As a Métis Canadian, Lorelei Higgins comes by her peacebuilding roots naturally. Lorelei’s Métis heritage can be traced from the Red River in Winnipeg, Manitoba where her great-grandfather came across to Canada from Kent, England, and met her great-grandmother – a Cree and Ojibwe community leader. In this beautiful coming together of different worlds, Lorelei says that peacebuilding is literally in her DNA. Lorelei has often found herself weaving and mediating between these different worldviews, finding the beauty at the points where the worlds come together – that of her Indigenous ancestry and her European heritage. Growing up, it was not always easy to be Indigenous, especially as a Métis person; she was often labeled as a “half-breed.” As Lorelei has deepened her own cultural exploration over the years, she has learned to look at this duality of identity as a gift. She no longer sees herself as between worlds. Rather, she embraces the beauty of both worlds, inspired by Terry St. Amant’s words:
Indigenous Human Rights
Lorelei’s career has thus naturally taken a path towards leading community-based peace and conflict transformation projects, with a focus on Indigenous human rights. Lorelei’s work has taken her across the globe; she has been based in Asia, South America, Europe, Africa, and North America working on various projects.
A pivotal moment in Lorelei’s life occurred when she was 17. She went on a youth exchange with Rotary to South Africa in 1998-1999. It was a historical time as South Africa reimagined its future post-apartheid. Lorelei recalls a moment when she realized that quite often her schoolmates still sat separately racially. She made a point of sitting in the middle of the classroom, feeling the emergence of the nation-wide change underway. This was quite impactful for her to witness and inspired Lorelei to pursue a career in international development and peacebuilding.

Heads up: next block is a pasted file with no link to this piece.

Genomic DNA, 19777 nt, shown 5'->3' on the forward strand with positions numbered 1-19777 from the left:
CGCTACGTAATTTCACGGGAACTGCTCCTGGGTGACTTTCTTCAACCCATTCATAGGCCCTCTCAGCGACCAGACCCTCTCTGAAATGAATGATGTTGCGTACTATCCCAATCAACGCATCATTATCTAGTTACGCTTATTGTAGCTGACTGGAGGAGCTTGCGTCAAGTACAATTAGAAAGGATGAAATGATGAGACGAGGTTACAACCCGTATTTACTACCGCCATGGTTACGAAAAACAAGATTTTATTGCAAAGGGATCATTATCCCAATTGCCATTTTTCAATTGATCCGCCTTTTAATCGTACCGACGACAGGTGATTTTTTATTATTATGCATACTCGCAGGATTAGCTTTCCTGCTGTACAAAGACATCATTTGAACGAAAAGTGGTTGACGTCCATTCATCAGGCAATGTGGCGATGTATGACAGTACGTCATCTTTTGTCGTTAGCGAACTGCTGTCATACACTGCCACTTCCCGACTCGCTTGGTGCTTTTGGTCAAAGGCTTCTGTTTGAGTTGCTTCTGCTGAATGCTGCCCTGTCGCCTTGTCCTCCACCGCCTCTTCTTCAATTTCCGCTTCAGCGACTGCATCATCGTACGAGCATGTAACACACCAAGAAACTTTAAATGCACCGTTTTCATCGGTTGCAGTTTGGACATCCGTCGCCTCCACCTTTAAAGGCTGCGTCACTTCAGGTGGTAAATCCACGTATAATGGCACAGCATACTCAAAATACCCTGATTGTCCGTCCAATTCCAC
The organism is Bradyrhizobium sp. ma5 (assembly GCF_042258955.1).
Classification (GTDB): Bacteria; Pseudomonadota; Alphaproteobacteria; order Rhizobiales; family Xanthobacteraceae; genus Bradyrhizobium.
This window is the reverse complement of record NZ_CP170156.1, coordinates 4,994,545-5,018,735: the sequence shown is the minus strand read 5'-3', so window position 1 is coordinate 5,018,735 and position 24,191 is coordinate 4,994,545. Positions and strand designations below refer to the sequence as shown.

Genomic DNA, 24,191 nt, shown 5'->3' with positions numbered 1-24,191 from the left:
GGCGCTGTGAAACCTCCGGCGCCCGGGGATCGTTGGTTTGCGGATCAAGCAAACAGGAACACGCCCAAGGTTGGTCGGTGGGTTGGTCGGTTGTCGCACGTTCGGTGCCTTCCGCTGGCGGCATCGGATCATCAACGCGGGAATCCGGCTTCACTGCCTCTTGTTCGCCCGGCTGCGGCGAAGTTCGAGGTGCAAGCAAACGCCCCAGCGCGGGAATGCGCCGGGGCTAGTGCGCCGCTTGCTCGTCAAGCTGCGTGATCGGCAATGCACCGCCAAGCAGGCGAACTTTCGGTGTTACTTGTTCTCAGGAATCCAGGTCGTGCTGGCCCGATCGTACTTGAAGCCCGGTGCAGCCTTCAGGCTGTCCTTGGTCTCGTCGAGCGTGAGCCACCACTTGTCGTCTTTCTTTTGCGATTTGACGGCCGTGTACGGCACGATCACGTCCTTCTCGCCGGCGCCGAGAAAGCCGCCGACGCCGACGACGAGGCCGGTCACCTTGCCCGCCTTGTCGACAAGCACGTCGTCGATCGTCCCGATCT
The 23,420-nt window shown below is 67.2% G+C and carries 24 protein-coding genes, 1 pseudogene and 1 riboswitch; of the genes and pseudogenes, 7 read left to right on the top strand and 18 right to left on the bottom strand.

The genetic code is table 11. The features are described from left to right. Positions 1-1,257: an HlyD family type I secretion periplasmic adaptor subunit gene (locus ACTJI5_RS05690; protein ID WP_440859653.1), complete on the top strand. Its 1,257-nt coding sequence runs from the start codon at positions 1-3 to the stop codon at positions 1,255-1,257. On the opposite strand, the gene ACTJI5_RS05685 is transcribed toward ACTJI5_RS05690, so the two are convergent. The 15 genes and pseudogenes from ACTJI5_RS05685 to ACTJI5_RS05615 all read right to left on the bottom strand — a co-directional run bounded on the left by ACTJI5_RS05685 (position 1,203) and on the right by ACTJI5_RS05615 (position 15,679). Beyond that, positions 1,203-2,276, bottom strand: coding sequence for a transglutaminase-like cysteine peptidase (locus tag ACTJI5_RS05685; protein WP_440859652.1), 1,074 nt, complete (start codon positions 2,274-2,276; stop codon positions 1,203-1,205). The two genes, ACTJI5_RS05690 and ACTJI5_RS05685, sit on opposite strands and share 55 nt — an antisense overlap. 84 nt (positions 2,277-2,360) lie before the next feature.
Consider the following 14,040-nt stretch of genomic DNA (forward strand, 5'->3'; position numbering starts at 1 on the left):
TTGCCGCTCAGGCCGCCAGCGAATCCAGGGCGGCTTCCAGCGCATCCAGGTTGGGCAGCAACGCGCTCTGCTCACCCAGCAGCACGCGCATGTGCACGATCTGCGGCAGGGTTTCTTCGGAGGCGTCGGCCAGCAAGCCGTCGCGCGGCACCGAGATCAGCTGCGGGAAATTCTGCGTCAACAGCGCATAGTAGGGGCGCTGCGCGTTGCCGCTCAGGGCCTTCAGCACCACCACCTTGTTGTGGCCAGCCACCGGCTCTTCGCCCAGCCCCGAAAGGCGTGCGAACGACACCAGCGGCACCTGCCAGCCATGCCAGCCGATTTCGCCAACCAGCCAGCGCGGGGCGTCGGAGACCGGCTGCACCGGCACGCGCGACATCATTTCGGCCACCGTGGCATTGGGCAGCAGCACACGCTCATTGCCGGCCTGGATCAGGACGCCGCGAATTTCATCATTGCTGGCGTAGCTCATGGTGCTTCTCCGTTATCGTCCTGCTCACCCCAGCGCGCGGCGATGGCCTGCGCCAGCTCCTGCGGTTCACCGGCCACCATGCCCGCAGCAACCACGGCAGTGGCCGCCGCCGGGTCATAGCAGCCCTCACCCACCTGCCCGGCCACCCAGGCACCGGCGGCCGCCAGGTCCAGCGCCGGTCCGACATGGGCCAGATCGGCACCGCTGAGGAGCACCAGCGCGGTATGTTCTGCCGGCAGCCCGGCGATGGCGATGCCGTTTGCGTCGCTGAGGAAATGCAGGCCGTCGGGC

When Lorelei returned to Canada in 1999, she went on to study political science, with a certification in globalization and governance. After her degree, Lorelei was selected through an internship program with the Canadian government to work on an Indigenous leadership, peacebuilding and human rights program in Bolivia. Following this, Lorelei took on various leadership roles with Ghost River Rediscovery, eventually leading the organization’s international cultural rediscovery programs. Lorelei continues to work on developing strong cultural competencies with all the teams that she leads as she believes that with strong cultural connections, peacebuilding comes innately. Lorelei has gone on to complement her skillset with an MBA, specializing in leadership.
For Lorelei, meaningful engagement is everything. If people participate in defining what success looks like at the outset, success is inevitable. Lorelei explains that in her experience, those who define success typically wholly invest in achieving it. Lorelei has been working in municipal government over the last decade and the opportunity to undertake meaningful engagement within her own community has been tremendous for her. One of the first projects that Lorelei lead locally was the development of an Addictions Strategy.